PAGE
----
Graphs in General

A generalized graph is a set of vertices and edges. We usually represent vertices as dots and the edges as lines connecting the dots. The edges, the lines, also called links, connect the vertices. A more formal definition is a graph, G, is a non-empty set of elements, the vertices, and a list of unordered pairs of these elements, the edges. The set of vertices of graph G is the vertex set of G; we denote this set by V(G), and the list of edges is the edge set of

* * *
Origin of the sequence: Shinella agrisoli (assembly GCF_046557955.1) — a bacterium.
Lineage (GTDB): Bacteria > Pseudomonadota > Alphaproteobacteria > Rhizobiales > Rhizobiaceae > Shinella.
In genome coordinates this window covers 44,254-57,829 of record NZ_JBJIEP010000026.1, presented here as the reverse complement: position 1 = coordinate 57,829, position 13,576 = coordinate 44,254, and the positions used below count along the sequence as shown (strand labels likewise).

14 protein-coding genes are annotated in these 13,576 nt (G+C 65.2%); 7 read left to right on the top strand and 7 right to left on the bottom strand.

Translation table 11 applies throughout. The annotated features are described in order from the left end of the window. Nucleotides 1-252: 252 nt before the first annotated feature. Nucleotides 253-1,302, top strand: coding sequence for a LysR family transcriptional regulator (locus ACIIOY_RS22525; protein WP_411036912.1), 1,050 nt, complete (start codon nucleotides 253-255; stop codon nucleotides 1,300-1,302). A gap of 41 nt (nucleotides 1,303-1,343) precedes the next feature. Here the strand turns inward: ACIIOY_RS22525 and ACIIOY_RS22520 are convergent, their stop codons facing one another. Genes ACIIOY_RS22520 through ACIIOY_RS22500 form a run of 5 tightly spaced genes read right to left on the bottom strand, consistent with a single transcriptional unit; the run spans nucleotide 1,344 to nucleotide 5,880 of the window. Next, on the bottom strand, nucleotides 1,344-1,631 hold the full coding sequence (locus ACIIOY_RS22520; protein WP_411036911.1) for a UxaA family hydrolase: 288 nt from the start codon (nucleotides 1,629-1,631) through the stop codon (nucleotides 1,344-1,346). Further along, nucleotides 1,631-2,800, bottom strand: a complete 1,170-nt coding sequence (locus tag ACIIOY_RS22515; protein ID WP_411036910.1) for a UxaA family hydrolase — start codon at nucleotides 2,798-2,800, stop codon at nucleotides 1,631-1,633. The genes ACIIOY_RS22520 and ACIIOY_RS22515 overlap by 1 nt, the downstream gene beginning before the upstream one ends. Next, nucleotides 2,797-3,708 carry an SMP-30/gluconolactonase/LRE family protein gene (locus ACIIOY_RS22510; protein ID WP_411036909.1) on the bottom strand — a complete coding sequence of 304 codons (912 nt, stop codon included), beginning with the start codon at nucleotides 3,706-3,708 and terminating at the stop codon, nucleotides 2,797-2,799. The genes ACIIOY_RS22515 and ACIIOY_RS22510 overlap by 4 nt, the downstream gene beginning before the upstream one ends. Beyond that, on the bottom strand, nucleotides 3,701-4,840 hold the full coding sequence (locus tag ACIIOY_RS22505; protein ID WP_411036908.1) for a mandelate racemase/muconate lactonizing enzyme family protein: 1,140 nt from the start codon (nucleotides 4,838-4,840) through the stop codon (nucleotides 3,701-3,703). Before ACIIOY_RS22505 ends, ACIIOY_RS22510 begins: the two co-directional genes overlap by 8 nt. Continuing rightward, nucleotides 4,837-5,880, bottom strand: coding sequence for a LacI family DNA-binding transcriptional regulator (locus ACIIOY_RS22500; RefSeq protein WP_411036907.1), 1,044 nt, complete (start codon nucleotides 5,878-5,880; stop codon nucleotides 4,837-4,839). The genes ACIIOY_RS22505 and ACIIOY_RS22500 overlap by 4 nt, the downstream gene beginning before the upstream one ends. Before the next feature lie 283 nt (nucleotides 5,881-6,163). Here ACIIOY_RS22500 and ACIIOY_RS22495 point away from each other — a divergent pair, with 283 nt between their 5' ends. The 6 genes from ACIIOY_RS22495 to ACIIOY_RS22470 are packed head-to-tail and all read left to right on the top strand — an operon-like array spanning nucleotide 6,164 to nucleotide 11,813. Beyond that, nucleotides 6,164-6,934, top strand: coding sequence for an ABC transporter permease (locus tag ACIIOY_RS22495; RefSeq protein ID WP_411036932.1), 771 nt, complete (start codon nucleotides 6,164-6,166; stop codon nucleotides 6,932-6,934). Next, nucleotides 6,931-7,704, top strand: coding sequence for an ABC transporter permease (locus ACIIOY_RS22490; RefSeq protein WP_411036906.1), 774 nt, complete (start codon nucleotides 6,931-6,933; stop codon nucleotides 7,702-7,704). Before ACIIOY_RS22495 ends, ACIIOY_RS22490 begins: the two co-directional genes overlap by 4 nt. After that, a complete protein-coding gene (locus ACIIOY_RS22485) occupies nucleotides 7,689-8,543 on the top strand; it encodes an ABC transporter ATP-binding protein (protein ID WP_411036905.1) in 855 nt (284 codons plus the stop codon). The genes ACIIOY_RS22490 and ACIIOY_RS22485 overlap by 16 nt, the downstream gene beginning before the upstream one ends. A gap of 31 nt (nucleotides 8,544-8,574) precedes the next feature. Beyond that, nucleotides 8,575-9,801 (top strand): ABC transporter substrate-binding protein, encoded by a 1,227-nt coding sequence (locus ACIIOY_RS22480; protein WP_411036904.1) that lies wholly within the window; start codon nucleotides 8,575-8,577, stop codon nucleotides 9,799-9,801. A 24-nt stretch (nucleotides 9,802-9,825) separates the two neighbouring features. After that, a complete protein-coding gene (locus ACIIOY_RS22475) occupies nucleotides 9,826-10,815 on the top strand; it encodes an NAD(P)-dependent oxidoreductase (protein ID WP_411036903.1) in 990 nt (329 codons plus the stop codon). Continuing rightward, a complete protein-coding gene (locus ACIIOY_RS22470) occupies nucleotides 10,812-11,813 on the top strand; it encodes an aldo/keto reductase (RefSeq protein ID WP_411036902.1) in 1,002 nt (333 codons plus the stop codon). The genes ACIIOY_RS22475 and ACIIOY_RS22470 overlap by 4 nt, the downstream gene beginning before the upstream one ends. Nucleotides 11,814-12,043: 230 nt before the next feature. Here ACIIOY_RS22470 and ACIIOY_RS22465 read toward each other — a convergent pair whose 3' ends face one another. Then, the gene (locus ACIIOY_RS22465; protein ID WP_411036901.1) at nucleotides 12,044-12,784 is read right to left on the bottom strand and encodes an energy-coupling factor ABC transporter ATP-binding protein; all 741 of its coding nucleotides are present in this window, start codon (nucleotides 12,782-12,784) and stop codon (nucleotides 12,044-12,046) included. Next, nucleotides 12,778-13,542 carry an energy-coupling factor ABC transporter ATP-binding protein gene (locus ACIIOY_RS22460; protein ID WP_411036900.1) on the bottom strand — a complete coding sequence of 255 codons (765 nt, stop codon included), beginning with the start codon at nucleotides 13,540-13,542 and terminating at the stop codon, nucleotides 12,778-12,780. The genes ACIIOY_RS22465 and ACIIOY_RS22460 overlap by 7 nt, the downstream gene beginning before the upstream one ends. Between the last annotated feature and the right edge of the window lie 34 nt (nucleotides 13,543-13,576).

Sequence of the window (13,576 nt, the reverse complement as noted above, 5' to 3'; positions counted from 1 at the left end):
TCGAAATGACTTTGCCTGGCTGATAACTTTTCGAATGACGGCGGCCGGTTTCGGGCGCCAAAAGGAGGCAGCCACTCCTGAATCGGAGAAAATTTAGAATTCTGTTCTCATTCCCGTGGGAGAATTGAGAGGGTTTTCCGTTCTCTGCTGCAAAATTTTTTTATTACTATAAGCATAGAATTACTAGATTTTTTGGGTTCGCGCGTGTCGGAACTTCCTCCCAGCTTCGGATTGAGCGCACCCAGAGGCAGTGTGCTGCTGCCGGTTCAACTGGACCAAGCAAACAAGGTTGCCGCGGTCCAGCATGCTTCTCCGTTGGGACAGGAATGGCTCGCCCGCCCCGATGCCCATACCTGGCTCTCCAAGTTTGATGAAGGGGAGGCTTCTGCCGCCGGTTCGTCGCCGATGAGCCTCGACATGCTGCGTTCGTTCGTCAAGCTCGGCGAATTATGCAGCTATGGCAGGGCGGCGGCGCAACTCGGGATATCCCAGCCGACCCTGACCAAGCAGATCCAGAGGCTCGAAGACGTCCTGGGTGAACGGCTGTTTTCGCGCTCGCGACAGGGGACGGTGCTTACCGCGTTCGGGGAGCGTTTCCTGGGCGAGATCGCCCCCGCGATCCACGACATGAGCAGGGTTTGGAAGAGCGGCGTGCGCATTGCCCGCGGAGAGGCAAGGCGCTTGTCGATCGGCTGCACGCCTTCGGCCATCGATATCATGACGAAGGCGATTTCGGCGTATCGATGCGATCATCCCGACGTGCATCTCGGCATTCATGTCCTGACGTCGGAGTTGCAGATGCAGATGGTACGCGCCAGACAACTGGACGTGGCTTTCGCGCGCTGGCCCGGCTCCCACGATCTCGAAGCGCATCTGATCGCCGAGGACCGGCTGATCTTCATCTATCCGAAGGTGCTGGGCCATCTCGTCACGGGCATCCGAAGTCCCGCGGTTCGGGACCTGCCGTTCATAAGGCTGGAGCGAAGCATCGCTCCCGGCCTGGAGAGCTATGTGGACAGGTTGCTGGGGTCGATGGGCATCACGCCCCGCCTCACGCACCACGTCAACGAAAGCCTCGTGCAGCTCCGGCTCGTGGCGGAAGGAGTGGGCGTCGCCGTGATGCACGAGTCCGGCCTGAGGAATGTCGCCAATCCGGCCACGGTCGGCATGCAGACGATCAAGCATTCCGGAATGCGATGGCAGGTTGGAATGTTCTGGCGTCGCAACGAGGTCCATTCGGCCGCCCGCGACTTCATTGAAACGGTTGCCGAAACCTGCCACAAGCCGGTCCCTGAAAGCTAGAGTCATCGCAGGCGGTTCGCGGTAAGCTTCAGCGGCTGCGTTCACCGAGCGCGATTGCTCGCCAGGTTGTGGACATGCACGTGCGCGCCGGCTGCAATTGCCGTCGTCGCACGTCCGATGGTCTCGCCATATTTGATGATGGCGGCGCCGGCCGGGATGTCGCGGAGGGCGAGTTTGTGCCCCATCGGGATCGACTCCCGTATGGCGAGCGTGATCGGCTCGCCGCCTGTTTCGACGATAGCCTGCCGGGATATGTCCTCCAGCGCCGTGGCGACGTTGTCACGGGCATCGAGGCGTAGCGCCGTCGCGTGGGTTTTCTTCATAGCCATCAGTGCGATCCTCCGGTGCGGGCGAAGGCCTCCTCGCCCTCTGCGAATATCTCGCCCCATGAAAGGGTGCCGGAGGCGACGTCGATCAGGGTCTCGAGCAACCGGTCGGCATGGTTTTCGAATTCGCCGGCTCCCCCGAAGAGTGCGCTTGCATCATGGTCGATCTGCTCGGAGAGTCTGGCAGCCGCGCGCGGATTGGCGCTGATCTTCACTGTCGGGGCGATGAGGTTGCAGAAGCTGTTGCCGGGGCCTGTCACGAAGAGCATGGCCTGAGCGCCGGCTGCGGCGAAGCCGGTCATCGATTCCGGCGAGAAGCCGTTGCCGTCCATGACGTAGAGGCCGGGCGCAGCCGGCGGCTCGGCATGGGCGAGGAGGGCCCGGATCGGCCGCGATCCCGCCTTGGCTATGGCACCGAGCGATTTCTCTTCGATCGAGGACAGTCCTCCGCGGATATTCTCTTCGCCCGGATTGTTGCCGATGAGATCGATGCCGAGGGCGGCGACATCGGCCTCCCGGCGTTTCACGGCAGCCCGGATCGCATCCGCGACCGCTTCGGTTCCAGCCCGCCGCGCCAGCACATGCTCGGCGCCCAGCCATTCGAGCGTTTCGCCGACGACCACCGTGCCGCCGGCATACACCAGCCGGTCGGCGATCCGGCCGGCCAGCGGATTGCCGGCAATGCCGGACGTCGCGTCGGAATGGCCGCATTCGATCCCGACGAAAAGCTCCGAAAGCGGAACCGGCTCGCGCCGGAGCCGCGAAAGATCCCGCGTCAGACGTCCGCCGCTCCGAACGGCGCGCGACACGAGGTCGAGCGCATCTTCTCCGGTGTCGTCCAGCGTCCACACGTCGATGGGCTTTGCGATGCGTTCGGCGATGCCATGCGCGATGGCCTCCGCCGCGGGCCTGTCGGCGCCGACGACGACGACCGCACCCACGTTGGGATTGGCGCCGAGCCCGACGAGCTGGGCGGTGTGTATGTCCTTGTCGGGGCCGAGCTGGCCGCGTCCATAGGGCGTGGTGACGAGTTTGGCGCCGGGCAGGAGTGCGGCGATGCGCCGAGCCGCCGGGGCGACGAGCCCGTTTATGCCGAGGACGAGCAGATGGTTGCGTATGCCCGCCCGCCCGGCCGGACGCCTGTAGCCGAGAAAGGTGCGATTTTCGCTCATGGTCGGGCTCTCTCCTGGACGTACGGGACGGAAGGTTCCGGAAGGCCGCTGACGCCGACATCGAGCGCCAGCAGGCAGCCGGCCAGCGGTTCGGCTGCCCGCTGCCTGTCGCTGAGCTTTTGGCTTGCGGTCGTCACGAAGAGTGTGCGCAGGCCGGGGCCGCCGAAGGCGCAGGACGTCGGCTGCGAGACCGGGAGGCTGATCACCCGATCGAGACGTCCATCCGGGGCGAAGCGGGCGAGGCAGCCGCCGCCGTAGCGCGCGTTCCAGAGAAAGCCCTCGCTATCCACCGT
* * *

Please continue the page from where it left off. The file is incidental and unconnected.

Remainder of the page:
G, denoted E(G). If v and w are vertices of G, then the edge vw connects or joins v and w.

Why graphs are so useful is that graph theory treats only the number of elements in a network and their relationships to each other, both in terms of the characteristics of the edge set. First some terms.

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